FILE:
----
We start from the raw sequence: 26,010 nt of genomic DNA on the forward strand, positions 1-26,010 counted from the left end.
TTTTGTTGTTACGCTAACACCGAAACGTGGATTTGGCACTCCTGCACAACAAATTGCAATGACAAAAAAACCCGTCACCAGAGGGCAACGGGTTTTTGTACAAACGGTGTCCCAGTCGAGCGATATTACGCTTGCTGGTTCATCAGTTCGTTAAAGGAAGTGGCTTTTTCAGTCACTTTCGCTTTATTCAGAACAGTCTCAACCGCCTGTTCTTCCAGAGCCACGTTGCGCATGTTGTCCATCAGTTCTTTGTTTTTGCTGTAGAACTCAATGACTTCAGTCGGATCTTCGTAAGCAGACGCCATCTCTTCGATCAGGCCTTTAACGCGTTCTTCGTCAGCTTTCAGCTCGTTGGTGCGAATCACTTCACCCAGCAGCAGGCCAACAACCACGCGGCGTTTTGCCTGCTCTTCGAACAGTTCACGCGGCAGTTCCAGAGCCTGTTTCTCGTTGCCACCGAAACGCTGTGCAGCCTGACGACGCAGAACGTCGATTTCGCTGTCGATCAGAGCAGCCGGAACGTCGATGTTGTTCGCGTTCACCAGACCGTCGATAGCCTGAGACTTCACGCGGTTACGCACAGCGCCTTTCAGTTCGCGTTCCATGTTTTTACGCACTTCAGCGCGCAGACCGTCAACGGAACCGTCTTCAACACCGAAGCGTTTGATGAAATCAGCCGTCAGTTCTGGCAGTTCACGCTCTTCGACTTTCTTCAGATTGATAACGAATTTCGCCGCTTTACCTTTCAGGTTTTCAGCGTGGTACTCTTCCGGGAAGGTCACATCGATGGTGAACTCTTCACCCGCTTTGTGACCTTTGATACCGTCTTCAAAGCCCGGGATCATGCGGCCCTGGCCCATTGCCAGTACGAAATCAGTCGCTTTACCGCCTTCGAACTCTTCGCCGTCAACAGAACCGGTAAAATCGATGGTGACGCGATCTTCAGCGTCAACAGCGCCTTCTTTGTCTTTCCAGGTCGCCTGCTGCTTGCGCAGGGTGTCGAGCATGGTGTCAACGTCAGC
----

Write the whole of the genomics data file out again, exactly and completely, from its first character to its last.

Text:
We start from the raw sequence: 26,010 nt of genomic DNA on the forward strand, positions 1-26,010 counted from the left end.
TTTTGTTGTTACGCTAACACCGAAACGTGGATTTGGCACTCCTGCACAACAAATTGCAATGACAAAAAAACCCGTCACCAGAGGGCAACGGGTTTTTGTACAAACGGTGTCCCAGTCGAGCGATATTACGCTTGCTGGTTCATCAGTTCGTTAAAGGAAGTGGCTTTTTCAGTCACTTTCGCTTTATTCAGAACAGTCTCAACCGCCTGTTCTTCCAGAGCCACGTTGCGCATGTTGTCCATCAGTTCTTTGTTTTTGCTGTAGAACTCAATGACTTCAGTCGGATCTTCGTAAGCAGACGCCATCTCTTCGATCAGGCCTTTAACGCGTTCTTCGTCAGCTTTCAGCTCGTTGGTGCGAATCACTTCACCCAGCAGCAGGCCAACAACCACGCGGCGTTTTGCCTGCTCTTCGAACAGTTCACGCGGCAGTTCCAGAGCCTGTTTCTCGTTGCCACCGAAACGCTGTGCAGCCTGACGACGCAGAACGTCGATTTCGCTGTCGATCAGAGCAGCCGGAACGTCGATGTTGTTCGCGTTCACCAGACCGTCGATAGCCTGAGACTTCACGCGGTTACGCACAGCGCCTTTCAGTTCGCGTTCCATGTTTTTACGCACTTCAGCGCGCAGACCGTCAACGGAACCGTCTTCAACACCGAAGCGTTTGATGAAATCAGCCGTCAGTTCTGGCAGTTCACGCTCTTCGACTTTCTTCAGATTGATAACGAATTTCGCCGCTTTACCTTTCAGGTTTTCAGCGTGGTACTCTTCCGGGAAGGTCACATCGATGGTGAACTCTTCACCCGCTTTGTGACCTTTGATACCGTCTTCAAAGCCCGGGATCATGCGGCCCTGGCCCATTGCCAGTACGAAATCAGTCGCTTTACCGCCTTCGAACTCTTCGCCGTCAACAGAACCGGTAAAATCGATGGTGACGCGATCTTCAGCGTCAACAGCGCCTTCTTTGTCTTTCCAGGTCGCCTGCTGCTTGCGCAGGGTGTCGAGCATGGTGTCAACGTCAGC